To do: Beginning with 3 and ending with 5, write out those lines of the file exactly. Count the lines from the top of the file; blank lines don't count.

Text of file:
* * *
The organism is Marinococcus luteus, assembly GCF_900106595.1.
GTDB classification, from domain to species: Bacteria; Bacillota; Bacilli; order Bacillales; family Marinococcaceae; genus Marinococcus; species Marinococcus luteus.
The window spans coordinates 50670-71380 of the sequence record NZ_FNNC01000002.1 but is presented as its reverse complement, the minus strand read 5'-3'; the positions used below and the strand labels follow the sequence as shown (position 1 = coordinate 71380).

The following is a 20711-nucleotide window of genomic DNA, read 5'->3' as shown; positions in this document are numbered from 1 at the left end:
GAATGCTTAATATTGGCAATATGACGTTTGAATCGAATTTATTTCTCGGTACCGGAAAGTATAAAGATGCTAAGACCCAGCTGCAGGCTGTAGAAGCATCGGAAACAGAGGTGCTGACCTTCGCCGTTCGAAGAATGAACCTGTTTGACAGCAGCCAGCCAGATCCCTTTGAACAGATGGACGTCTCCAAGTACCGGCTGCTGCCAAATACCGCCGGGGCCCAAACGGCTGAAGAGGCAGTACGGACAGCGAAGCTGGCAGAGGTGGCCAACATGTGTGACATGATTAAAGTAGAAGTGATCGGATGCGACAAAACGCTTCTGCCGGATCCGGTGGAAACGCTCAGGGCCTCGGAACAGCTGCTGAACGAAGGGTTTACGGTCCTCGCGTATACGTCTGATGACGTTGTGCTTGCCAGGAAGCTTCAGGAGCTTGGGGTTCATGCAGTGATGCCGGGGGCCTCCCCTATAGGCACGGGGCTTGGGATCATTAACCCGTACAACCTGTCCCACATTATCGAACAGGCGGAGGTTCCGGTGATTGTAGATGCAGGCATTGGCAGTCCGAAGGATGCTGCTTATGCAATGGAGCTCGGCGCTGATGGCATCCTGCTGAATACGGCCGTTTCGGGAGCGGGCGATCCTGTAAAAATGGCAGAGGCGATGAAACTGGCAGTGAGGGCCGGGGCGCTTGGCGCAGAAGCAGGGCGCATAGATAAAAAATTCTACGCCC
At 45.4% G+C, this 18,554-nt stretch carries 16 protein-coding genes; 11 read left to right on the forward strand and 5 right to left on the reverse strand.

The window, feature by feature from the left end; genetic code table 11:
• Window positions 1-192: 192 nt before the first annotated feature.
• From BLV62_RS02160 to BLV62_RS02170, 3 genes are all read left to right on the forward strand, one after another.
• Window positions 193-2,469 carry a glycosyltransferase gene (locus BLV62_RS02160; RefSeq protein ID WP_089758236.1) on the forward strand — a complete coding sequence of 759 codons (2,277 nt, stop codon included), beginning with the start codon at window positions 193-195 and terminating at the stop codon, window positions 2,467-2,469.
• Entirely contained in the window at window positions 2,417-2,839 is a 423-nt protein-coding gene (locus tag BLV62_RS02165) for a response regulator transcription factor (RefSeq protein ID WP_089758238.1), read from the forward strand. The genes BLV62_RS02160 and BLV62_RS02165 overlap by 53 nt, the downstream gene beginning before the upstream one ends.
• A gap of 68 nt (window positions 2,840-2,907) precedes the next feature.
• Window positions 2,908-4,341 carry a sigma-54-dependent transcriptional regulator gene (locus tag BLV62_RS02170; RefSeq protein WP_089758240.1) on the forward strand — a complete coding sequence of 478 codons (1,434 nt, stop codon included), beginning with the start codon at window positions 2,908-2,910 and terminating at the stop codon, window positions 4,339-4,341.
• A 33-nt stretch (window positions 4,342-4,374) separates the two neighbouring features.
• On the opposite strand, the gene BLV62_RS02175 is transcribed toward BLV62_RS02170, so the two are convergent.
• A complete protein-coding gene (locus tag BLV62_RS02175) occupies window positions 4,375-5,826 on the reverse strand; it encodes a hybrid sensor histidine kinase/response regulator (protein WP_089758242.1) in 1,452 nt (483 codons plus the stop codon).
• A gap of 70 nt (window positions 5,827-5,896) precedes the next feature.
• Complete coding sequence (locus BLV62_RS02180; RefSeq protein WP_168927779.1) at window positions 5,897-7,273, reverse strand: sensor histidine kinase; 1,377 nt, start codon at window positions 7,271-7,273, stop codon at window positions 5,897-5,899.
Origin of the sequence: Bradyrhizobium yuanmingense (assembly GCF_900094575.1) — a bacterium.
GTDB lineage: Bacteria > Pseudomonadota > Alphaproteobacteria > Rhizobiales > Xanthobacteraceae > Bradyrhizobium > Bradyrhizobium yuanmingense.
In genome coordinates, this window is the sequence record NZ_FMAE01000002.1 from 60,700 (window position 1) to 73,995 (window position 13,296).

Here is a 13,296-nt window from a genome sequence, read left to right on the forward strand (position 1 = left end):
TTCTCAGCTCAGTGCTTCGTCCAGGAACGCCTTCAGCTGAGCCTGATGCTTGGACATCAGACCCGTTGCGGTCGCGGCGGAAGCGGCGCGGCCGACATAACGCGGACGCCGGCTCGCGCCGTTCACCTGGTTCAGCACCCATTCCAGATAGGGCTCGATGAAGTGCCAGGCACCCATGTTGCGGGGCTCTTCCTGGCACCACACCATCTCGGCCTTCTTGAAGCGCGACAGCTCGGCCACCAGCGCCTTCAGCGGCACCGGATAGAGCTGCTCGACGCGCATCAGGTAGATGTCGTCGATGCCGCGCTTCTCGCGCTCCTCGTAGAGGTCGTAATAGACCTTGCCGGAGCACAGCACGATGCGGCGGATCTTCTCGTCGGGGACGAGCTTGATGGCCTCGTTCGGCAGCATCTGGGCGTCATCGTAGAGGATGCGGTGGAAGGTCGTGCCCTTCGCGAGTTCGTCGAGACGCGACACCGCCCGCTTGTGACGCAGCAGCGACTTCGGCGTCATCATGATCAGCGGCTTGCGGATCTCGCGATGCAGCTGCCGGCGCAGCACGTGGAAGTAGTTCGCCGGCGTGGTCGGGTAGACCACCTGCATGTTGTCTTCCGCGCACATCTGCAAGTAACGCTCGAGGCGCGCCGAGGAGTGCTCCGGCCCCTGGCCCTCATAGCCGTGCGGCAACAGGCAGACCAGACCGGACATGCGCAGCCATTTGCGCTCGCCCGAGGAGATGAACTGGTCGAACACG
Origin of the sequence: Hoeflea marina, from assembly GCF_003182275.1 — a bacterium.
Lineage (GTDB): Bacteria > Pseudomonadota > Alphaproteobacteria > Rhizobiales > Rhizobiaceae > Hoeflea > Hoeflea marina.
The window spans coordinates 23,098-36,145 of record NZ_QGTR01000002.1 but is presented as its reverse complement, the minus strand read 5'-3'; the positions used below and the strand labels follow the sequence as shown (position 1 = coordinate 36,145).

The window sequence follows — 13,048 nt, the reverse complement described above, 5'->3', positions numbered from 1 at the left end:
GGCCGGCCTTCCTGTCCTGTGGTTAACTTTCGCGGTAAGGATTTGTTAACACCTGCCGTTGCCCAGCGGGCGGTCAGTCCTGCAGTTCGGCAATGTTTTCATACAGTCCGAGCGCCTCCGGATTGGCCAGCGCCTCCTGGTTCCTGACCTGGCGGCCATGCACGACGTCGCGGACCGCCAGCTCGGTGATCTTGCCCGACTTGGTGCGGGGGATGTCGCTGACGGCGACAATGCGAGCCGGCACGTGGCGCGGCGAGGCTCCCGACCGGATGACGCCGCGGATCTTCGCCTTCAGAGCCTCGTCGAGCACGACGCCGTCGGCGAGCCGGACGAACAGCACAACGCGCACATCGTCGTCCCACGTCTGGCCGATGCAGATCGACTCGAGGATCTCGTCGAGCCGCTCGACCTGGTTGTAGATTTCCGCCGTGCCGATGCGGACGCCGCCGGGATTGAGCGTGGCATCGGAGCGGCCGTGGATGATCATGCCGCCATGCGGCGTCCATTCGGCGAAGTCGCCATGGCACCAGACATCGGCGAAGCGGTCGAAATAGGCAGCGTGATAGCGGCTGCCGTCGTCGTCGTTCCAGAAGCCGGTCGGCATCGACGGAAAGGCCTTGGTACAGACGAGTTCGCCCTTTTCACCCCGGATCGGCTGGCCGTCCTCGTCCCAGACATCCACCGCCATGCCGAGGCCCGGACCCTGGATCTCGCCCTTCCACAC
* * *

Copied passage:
The window spans coordinates 50670-71380 of the sequence record NZ_FNNC01000002.1 but is presented as its reverse complement, the minus strand read 5'-3'; the positions used below and the strand labels follow the sequence as shown (position 1 = coordinate 71380).

The following is a 20711-nucleotide window of genomic DNA, read 5'->3' as shown; positions in this document are numbered from 1 at the left end:
GAATGCTTAATATTGGCAATATGACGTTTGAATCGAATTTATTTCTCGGTACCGGAAAGTATAAAGATGCTAAGACCCAGCTGCAGGCTGTAGAAGCATCGGAAACAGAGGTGCTGACCTTCGCCGTTCGAAGAATGAACCTGTTTGACAGCAGCCAGCCAGATCCCTTTGAACAGATGGACGTCTCCAAGTACCGGCTGCTGCCAAATACCGCCGGGGCCCAAACGGCTGAAGAGGCAGTACGGACAGCGAAGCTGGCAGAGGTGGCCAACATGTGTGACATGATTAAAGTAGAAGTGATCGGATGCGACAAAACGCTTCTGCCGGATCCGGTGGAAACGCTCAGGGCCTCGGAACAGCTGCTGAACGAAGGGTTTACGGTCCTCGCGTATACGTCTGATGACGTTGTGCTTGCCAGGAAGCTTCAGGAGCTTGGGGTTCATGCAGTGATGCCGGGGGCCTCCCCTATAGGCACGGGGCTTGGGATCATTAACCCGTACAACCTGTCCCACATTATCGAACAGGCGGAGGTTCCGGTGATTGTAGATGCAGGCATTGGCAGTCCGAAGGATGCTGCTTATGCAATGGAGCTCGGCGCTGATGGCATCCTGCTGAATACGGCCGTTTCGGGAGCGGGCGATCCTGTAAAAATGGCAGAGGCGATGAAACTGGCAGTGAGGGCCGGGGCGCTTGGCGCAGAAGCAGGGCGCATAGATAAAAAATTCTACGCCC